Ursula Kampmann has written about the continuing case of Gianfranco Becchina ("The Becchina case – or: a footnote to practical aspects of the return of cultural property", Coins Weekly August 27, 2015 [note that the article has been translated]). She notes that some 1278 objects were left without certain "provenance" --- what is clearly meant (and this is why I do wish that those writing about the market would differentiate between "collecting history" and "findspot") is that it was not possible to ascertain where those 1278 objects had been found. (And just to clarify, I suspect that the seized paperwork will provide some of the information about the "collecting history".)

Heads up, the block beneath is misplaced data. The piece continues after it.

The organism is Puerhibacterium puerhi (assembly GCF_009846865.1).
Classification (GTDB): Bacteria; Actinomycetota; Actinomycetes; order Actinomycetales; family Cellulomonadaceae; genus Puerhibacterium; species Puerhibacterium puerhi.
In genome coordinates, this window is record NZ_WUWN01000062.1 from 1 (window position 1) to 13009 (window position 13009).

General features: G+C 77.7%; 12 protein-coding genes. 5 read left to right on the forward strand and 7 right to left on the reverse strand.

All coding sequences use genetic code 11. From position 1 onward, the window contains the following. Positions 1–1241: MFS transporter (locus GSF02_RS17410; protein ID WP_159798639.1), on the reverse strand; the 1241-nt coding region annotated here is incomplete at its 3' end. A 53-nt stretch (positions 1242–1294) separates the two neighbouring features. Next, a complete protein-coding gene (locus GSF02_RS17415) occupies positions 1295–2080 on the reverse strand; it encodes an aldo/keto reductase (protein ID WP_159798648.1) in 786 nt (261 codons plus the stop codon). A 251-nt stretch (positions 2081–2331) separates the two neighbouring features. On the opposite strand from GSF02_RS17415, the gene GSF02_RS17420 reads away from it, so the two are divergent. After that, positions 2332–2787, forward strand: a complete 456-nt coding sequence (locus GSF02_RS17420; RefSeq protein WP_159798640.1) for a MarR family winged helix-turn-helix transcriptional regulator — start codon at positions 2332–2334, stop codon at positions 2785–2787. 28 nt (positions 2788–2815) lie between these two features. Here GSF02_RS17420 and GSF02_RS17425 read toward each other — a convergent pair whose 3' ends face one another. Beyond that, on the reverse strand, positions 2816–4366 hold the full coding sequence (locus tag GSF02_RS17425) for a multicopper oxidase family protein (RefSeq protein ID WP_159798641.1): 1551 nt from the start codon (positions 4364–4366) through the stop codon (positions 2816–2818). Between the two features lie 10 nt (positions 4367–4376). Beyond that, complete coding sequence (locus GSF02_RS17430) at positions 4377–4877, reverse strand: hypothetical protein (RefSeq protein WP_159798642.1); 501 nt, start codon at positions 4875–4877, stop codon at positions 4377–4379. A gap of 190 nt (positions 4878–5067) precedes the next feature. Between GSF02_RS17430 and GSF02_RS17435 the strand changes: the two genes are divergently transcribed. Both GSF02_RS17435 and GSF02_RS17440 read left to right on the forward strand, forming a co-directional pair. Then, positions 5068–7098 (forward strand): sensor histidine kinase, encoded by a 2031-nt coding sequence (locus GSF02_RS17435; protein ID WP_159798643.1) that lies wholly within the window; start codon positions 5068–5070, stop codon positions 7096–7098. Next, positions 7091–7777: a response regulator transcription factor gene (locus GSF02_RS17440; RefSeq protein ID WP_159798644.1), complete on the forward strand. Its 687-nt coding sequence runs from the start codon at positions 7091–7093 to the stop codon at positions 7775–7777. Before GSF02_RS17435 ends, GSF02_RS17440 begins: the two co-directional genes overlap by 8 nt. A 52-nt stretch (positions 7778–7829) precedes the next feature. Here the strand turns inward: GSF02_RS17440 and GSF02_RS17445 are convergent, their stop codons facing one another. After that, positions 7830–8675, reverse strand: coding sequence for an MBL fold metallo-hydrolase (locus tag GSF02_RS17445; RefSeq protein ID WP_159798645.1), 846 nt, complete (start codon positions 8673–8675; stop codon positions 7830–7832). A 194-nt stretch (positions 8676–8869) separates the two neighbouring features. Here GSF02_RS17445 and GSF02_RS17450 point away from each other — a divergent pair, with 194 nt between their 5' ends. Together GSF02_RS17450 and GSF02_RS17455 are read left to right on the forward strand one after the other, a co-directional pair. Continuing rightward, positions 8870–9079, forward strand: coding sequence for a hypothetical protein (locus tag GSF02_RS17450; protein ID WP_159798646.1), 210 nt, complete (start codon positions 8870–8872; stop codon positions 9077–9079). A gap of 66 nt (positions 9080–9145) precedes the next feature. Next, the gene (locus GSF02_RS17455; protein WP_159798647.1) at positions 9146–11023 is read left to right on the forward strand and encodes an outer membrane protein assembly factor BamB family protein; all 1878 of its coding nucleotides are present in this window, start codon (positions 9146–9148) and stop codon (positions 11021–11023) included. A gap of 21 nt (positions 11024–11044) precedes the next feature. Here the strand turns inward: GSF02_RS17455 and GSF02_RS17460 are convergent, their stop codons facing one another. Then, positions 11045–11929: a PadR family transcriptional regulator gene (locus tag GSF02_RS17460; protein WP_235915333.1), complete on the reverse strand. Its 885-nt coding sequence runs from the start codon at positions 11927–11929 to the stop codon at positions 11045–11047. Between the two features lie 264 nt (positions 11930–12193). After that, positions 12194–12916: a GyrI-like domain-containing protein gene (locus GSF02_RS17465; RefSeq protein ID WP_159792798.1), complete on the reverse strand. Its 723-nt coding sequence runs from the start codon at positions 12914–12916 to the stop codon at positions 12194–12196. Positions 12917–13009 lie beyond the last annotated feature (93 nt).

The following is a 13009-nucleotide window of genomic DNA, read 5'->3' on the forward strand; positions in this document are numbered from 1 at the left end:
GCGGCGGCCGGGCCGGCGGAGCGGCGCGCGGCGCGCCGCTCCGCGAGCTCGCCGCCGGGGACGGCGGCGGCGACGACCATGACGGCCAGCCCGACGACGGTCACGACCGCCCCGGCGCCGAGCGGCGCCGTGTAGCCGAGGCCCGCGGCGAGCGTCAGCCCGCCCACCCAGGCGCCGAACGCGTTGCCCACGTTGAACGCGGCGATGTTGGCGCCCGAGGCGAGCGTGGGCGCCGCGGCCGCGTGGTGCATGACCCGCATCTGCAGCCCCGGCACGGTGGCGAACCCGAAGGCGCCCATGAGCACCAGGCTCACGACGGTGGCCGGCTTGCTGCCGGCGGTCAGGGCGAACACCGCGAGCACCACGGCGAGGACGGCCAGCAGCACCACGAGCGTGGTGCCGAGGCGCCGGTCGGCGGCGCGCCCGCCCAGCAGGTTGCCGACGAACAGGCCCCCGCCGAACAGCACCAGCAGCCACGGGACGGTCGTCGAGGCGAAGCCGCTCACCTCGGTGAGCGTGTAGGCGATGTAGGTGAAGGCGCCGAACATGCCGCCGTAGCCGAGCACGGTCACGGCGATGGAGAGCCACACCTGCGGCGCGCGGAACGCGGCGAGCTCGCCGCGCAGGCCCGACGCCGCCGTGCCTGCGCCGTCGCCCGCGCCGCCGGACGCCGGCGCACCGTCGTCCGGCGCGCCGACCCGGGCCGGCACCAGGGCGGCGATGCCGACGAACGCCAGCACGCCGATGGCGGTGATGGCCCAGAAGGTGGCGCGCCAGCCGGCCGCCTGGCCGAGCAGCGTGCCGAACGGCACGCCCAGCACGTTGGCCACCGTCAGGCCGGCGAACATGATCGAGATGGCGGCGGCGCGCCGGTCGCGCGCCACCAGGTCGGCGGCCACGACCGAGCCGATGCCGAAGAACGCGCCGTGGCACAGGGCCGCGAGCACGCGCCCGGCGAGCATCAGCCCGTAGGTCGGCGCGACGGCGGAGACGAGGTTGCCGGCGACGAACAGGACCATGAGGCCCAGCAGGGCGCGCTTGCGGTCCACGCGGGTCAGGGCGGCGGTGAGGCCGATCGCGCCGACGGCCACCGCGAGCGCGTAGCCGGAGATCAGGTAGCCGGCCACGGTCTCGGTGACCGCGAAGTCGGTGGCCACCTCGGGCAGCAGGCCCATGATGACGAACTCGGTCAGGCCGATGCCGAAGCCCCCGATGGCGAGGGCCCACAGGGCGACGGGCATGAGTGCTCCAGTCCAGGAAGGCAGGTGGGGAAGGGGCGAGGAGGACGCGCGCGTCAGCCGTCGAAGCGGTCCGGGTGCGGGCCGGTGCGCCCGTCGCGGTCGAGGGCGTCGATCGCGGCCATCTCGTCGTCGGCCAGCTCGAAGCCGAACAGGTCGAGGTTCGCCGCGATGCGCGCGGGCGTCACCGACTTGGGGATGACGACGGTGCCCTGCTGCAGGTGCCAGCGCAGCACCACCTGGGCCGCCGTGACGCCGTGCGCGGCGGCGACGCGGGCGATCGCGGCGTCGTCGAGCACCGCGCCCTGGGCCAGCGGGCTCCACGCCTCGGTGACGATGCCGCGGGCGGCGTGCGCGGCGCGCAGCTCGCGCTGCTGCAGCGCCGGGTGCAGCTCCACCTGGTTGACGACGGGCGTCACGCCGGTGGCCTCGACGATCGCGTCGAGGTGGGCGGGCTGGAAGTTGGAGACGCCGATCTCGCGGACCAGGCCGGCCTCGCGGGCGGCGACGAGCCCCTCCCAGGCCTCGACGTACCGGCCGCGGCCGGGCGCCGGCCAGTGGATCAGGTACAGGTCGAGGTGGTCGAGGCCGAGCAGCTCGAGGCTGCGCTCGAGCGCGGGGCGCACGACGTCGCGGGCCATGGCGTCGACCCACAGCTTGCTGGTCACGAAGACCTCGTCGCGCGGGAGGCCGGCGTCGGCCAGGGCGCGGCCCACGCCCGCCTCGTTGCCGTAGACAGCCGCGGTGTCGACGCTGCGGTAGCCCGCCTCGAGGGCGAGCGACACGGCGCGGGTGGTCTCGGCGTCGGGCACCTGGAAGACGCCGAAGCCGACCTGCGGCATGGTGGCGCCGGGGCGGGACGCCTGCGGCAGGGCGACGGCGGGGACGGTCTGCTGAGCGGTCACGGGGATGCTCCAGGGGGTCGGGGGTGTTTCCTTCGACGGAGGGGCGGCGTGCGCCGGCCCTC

Kampmann informs her readership that the 1278 objects could be returned to Palladion Antike Kunst for sale. But who would want to buy these objects? Could Greece, Turkey and who knows which other countries bring a claim once the objects have been matched to the paperwork? Buyers would be wise to be very cautious.
But it appears that 40,000 francs are outstanding as part of a court case and this has led to the confiscation of the 1278 objects. (And one can only think that if these items are unsellable, they are also likely to be valueless.)
Kampmann bewails the "incompetence of the authorities". But actually it highlights the network of deals and dealings surrounding this Swiss-based dealer.
Of course those who were buying directly from Becchina will now be very concerned that their actions will be revealed.